My Approach Was To Bowl Consistently At One Spot: Mohammed Siraj
The Indian bowling unit, led by left-arm spinner Kuldeep Yadav (4/33) and Siraj (3/14), reduced Bangladesh to 133 for 8 in their first innings at stumps on the second day on Thursday
Right-arm fast bowler Mohammed Siraj on Thursday said his approach to bowl consistently at one spot yielded rich dividends for him in the opening Test against Bangladesh in Chattogram. The Indian bowling unit, led by left-arm spinner Kuldeep Yadav (4/33) and Siraj (3/14), reduced Bangladesh to 133 for 8 in their first innings at stumps on the second day on Thursday. India had posted 404 in their first innings. Siraj attributed his success to bowling consistent line and length. "I'm more consistent in red ball because it's all about concentrating on line and length. The credit goes to all the bowlers," he said in the press conference after second day's play.
"My approach was to bowl consistently at one place because it is such a wicket that if you try more there are chances to leak runs. My only plan was to hit one spot and got successful." The 28-year-old said a fast bowler needs to bowl stump-to-stump to get success in five-day cricket.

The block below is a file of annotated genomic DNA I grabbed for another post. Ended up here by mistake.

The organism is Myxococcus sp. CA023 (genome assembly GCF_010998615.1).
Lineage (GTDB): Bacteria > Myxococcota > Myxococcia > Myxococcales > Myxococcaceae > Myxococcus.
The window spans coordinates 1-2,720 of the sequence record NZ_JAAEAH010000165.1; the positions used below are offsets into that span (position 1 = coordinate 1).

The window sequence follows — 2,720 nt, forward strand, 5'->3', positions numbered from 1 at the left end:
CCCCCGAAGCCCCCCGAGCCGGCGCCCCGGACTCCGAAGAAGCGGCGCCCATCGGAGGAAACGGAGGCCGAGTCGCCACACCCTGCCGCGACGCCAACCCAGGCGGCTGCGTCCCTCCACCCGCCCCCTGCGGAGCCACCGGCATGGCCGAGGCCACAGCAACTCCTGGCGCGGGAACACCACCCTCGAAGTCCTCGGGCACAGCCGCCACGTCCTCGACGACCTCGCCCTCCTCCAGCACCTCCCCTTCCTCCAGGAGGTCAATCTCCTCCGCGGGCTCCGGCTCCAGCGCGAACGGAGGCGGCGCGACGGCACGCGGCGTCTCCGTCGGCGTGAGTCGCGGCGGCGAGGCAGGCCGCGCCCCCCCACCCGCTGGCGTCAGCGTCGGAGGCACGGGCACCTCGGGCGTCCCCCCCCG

"I think the more you bowl stump line it is better, because sometimes it is getting lower from there as well as turning. For a fast bowler, it is better to bowl stump line because then you can have LBW chances," he said.
Siraj is known for bowling with a wobble seam often and the speedster said he went for the option after discovering that his deliveries stopped coming in four years ago.
"In 2018, my balls stopped coming inside, I started bowling outswingers more. I got confused why balls are not coming in and that time I discovered wobble seam because it is difficult for a batter to tackle an outswing that comes in.
"Wobble seam is a type of an off-cutter and I got success with that," he said.
The Indian lower-order wagged admirably with Ravichandran Ashwin (58), Kuldeep (40) and Umesh Yadav (15 not out) putting up impressive displays to take India past the 400-run mark in the first innings.
"Runs from the lower-order is always good for the team, so everyone is showing interest in practice sessions. They (lower-order batters) want to do well," Siraj said.
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